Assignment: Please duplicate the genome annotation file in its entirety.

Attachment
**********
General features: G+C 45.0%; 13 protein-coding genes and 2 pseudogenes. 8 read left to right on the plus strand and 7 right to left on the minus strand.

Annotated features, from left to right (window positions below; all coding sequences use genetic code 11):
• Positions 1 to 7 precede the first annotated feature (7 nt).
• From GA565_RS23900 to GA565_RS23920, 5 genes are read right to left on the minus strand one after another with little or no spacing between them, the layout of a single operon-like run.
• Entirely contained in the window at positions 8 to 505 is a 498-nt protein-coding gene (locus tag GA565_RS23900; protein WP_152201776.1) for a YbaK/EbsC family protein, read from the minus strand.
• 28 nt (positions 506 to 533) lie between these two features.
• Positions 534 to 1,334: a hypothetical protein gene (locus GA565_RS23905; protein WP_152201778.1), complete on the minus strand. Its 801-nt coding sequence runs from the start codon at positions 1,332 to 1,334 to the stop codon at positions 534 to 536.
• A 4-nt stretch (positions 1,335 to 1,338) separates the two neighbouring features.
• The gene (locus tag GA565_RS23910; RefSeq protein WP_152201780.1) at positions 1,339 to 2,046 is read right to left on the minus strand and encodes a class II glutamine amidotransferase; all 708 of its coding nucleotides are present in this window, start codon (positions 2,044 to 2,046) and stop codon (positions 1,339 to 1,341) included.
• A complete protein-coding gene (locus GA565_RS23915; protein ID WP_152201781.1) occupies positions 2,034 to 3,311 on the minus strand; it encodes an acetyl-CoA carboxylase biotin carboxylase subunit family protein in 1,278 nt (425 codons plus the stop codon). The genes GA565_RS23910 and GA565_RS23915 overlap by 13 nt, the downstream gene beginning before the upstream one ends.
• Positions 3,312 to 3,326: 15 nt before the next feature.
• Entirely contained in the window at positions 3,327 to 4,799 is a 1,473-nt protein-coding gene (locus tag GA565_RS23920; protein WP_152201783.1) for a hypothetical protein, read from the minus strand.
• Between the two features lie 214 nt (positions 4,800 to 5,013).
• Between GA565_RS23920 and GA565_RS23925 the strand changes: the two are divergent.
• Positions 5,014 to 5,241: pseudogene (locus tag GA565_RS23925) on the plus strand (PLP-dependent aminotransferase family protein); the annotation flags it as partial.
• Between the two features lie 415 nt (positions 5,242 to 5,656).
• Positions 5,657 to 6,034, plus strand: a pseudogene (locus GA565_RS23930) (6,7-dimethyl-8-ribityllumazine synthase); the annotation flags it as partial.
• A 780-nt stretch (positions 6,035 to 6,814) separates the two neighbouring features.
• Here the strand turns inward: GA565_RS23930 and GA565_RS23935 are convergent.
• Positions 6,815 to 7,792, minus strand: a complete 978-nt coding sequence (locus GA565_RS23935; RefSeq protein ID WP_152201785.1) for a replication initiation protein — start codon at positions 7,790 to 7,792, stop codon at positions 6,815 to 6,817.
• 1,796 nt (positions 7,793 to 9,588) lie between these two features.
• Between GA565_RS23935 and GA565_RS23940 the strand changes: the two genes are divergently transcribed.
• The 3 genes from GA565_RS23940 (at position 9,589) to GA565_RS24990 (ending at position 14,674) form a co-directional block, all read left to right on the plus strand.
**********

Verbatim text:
General features: G+C 45.0%; 13 protein-coding genes and 2 pseudogenes. 8 read left to right on the plus strand and 7 right to left on the minus strand.

Annotated features, from left to right (window positions below; all coding sequences use genetic code 11):
• Positions 1 to 7 precede the first annotated feature (7 nt).
• From GA565_RS23900 to GA565_RS23920, 5 genes are read right to left on the minus strand one after another with little or no spacing between them, the layout of a single operon-like run.
• Entirely contained in the window at positions 8 to 505 is a 498-nt protein-coding gene (locus tag GA565_RS23900; protein WP_152201776.1) for a YbaK/EbsC family protein, read from the minus strand.
• 28 nt (positions 506 to 533) lie between these two features.
• Positions 534 to 1,334: a hypothetical protein gene (locus GA565_RS23905; protein WP_152201778.1), complete on the minus strand. Its 801-nt coding sequence runs from the start codon at positions 1,332 to 1,334 to the stop codon at positions 534 to 536.
• A 4-nt stretch (positions 1,335 to 1,338) separates the two neighbouring features.
• The gene (locus tag GA565_RS23910; RefSeq protein WP_152201780.1) at positions 1,339 to 2,046 is read right to left on the minus strand and encodes a class II glutamine amidotransferase; all 708 of its coding nucleotides are present in this window, start codon (positions 2,044 to 2,046) and stop codon (positions 1,339 to 1,341) included.
• A complete protein-coding gene (locus GA565_RS23915; protein ID WP_152201781.1) occupies positions 2,034 to 3,311 on the minus strand; it encodes an acetyl-CoA carboxylase biotin carboxylase subunit family protein in 1,278 nt (425 codons plus the stop codon). The genes GA565_RS23910 and GA565_RS23915 overlap by 13 nt, the downstream gene beginning before the upstream one ends.
• Positions 3,312 to 3,326: 15 nt before the next feature.
• Entirely contained in the window at positions 3,327 to 4,799 is a 1,473-nt protein-coding gene (locus tag GA565_RS23920; protein WP_152201783.1) for a hypothetical protein, read from the minus strand.
• Between the two features lie 214 nt (positions 4,800 to 5,013).
• Between GA565_RS23920 and GA565_RS23925 the strand changes: the two are divergent.
• Positions 5,014 to 5,241: pseudogene (locus tag GA565_RS23925) on the plus strand (PLP-dependent aminotransferase family protein); the annotation flags it as partial.
• Between the two features lie 415 nt (positions 5,242 to 5,656).
• Positions 5,657 to 6,034, plus strand: a pseudogene (locus GA565_RS23930) (6,7-dimethyl-8-ribityllumazine synthase); the annotation flags it as partial.
• A 780-nt stretch (positions 6,035 to 6,814) separates the two neighbouring features.
• Here the strand turns inward: GA565_RS23930 and GA565_RS23935 are convergent.
• Positions 6,815 to 7,792, minus strand: a complete 978-nt coding sequence (locus GA565_RS23935; RefSeq protein ID WP_152201785.1) for a replication initiation protein — start codon at positions 7,790 to 7,792, stop codon at positions 6,815 to 6,817.
• 1,796 nt (positions 7,793 to 9,588) lie between these two features.
• Between GA565_RS23935 and GA565_RS23940 the strand changes: the two genes are divergently transcribed.
• The 3 genes from GA565_RS23940 (at position 9,589) to GA565_RS24990 (ending at position 14,674) form a co-directional block, all read left to right on the plus strand.